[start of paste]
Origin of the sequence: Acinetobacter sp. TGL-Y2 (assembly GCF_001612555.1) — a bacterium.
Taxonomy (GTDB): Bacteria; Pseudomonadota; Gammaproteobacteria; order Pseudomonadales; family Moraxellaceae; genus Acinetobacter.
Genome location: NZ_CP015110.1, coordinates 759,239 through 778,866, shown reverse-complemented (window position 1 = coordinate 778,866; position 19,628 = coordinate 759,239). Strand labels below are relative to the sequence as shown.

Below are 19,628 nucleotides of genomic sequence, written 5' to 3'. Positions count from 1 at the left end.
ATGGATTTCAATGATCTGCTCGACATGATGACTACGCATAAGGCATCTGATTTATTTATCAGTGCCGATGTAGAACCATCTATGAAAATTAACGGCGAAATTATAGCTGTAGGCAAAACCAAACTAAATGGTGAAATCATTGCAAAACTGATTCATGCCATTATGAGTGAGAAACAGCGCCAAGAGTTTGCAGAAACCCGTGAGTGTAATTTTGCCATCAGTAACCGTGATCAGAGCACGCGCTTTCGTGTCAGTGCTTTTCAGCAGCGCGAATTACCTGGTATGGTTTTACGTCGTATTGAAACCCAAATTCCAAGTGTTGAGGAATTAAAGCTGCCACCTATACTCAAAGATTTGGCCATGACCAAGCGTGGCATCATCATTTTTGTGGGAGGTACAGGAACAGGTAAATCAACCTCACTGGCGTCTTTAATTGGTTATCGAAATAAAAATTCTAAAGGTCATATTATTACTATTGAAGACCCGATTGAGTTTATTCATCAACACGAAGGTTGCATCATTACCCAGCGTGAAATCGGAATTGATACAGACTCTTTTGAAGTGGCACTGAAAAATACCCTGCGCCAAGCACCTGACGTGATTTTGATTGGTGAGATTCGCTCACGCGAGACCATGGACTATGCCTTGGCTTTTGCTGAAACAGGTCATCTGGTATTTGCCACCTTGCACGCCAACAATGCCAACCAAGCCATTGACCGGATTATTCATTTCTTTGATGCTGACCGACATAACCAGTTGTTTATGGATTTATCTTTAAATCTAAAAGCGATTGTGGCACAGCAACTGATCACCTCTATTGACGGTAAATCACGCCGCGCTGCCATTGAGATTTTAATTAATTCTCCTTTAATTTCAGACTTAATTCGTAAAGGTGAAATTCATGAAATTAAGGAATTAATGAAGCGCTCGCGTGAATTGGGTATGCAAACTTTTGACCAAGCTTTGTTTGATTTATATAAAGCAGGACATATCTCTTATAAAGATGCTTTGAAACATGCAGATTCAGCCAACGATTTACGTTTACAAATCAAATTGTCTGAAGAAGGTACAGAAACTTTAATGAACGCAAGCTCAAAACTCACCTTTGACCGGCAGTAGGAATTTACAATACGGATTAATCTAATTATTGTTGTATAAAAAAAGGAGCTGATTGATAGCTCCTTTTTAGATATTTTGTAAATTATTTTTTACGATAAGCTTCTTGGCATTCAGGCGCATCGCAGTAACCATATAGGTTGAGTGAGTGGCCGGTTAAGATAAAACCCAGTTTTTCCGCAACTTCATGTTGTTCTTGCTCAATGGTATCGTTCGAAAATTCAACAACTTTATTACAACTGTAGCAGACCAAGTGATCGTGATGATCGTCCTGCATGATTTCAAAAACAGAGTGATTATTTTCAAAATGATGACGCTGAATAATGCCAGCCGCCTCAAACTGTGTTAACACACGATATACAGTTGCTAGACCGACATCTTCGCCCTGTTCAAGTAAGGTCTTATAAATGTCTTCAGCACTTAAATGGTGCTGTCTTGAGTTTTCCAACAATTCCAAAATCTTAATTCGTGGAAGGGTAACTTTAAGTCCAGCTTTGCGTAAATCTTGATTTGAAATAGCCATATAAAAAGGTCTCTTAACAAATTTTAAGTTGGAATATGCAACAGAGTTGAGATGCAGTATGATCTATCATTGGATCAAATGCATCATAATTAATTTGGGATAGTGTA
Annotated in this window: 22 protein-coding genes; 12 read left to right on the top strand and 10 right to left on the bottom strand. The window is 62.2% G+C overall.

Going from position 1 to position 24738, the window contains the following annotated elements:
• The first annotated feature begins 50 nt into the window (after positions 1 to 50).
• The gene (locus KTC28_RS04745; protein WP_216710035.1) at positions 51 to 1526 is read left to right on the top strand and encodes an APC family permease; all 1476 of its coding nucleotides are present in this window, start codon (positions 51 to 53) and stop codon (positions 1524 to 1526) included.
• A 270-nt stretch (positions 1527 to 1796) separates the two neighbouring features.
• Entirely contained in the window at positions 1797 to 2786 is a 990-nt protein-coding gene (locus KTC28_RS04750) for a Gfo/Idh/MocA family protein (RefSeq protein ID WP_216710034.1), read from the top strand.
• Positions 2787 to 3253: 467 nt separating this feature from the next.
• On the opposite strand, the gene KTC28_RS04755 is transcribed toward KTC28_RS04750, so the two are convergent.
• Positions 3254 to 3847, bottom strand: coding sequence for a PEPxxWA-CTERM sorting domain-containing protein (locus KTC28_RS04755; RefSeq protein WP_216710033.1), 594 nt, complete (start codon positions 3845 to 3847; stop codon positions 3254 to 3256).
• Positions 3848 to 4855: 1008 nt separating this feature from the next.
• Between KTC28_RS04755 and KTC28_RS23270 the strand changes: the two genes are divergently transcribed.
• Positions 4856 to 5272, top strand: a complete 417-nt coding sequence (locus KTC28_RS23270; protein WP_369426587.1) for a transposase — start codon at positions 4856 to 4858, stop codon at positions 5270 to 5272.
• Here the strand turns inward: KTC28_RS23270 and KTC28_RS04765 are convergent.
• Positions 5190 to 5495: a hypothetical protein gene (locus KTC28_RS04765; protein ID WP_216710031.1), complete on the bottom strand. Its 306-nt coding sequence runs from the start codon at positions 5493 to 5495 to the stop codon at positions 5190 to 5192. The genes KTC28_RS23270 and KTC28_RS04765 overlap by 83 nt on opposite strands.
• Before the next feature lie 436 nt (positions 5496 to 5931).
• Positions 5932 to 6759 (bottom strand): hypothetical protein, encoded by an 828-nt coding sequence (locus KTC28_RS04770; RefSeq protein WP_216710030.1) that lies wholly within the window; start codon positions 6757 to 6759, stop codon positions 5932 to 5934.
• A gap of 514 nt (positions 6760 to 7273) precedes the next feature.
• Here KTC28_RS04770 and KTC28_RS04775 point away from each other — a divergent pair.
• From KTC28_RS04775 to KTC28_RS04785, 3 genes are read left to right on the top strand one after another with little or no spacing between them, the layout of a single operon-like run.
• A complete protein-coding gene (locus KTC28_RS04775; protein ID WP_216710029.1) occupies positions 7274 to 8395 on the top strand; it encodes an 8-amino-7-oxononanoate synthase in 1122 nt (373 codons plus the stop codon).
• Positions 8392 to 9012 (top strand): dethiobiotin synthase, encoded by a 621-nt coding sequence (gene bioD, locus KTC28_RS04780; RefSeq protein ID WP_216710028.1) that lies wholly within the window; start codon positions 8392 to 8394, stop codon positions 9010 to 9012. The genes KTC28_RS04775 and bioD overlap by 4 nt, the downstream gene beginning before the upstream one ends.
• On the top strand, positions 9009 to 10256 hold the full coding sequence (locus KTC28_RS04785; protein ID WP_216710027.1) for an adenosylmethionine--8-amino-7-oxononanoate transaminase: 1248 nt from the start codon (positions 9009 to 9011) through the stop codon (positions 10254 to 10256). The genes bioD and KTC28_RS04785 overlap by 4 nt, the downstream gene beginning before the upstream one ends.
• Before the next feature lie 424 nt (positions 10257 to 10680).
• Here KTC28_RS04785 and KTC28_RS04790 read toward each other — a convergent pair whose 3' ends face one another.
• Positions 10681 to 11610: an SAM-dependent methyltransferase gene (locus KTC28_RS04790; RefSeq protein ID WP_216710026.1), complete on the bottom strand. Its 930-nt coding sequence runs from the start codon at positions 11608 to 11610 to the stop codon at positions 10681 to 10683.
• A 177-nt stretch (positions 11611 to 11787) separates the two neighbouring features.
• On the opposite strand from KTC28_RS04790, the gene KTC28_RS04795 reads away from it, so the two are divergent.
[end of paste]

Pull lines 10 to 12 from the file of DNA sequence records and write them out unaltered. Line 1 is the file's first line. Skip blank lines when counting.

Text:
• A 270-nt stretch (positions 1527 to 1796) separates the two neighbouring features.
• Entirely contained in the window at positions 1797 to 2786 is a 990-nt protein-coding gene (locus KTC28_RS04750) for a Gfo/Idh/MocA family protein (RefSeq protein ID WP_216710034.1), read from the top strand.
• Positions 2787 to 3253: 467 nt separating this feature from the next.